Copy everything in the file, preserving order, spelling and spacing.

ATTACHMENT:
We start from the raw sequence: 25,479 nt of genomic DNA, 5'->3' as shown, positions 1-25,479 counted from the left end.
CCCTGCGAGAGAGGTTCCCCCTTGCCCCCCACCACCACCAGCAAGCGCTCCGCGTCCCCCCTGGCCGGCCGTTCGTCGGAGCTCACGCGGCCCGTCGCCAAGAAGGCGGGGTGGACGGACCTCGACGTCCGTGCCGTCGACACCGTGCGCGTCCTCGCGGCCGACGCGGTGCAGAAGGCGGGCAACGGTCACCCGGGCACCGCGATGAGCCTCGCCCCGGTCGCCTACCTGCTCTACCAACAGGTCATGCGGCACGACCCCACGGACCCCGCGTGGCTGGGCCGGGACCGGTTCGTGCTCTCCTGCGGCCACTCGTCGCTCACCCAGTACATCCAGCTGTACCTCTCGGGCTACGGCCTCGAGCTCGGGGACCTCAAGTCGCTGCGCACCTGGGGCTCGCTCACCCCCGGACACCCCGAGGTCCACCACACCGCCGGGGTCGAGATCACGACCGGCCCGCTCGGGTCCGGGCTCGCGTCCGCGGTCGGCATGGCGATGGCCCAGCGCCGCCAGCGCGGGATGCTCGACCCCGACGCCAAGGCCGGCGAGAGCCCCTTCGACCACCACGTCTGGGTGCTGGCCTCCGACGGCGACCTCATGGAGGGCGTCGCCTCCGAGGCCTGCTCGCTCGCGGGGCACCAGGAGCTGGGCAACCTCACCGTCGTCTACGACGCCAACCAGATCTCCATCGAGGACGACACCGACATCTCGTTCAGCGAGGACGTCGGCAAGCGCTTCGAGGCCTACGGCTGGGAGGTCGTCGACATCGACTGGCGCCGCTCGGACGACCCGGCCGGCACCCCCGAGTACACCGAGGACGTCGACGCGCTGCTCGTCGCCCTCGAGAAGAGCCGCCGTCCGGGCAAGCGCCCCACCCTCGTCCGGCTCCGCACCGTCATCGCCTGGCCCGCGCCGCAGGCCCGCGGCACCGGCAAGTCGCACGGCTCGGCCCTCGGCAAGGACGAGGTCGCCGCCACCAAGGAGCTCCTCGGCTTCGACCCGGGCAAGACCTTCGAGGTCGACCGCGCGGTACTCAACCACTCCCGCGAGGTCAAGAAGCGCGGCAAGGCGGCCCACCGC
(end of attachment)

We start from the raw sequence: 25,479 nt of genomic DNA, 5'->3' as shown, positions 1-25,479 counted from the left end.
CCCTGCGAGAGAGGTTCCCCCTTGCCCCCCACCACCACCAGCAAGCGCTCCGCGTCCCCCCTGGCCGGCCGTTCGTCGGAGCTCACGCGGCCCGTCGCCAAGAAGGCGGGGTGGACGGACCTCGACGTCCGTGCCGTCGACACCGTGCGCGTCCTCGCGGCCGACGCGGTGCAGAAGGCGGGCAACGGTCACCCGGGCACCGCGATGAGCCTCGCCCCGGTCGCCTACCTGCTCTACCAACAGGTCATGCGGCACGACCCCACGGACCCCGCGTGGCTGGGCCGGGACCGGTTCGTGCTCTCCTGCGGCCACTCGTCGCTCACCCAGTACATCCAGCTGTACCTCTCGGGCTACGGCCTCGAGCTCGGGGACCTCAAGTCGCTGCGCACCTGGGGCTCGCTCACCCCCGGACACCCCGAGGTCCACCACACCGCCGGGGTCGAGATCACGACCGGCCCGCTCGGGTCCGGGCTCGCGTCCGCGGTCGGCATGGCGATGGCCCAGCGCCGCCAGCGCGGGATGCTCGACCCCGACGCCAAGGCCGGCGAGAGCCCCTTCGACCACCACGTCTGGGTGCTGGCCTCCGACGGCGACCTCATGGAGGGCGTCGCCTCCGAGGCCTGCTCGCTCGCGGGGCACCAGGAGCTGGGCAACCTCACCGTCGTCTACGACGCCAACCAGATCTCCATCGAGGACGACACCGACATCTCGTTCAGCGAGGACGTCGGCAAGCGCTTCGAGGCCTACGGCTGGGAGGTCGTCGACATCGACTGGCGCCGCTCGGACGACCCGGCCGGCACCCCCGAGTACACCGAGGACGTCGACGCGCTGCTCGTCGCCCTCGAGAAGAGCCGCCGTCCGGGCAAGCGCCCCACCCTCGTCCGGCTCCGCACCGTCATCGCCTGGCCCGCGCCGCAGGCCCGCGGCACCGGCAAGTCGCACGGCTCGGCCCTCGGCAAGGACGAGGTCGCCGCCACCAAGGAGCTCCTCGGCTTCGACCCGGGCAAGACCTTCGAGGTCGACCGCGCGGTACTCAACCACTCCCGCGAGGTCAAGAAGCGCGGCAAGGCGGCCCACCGC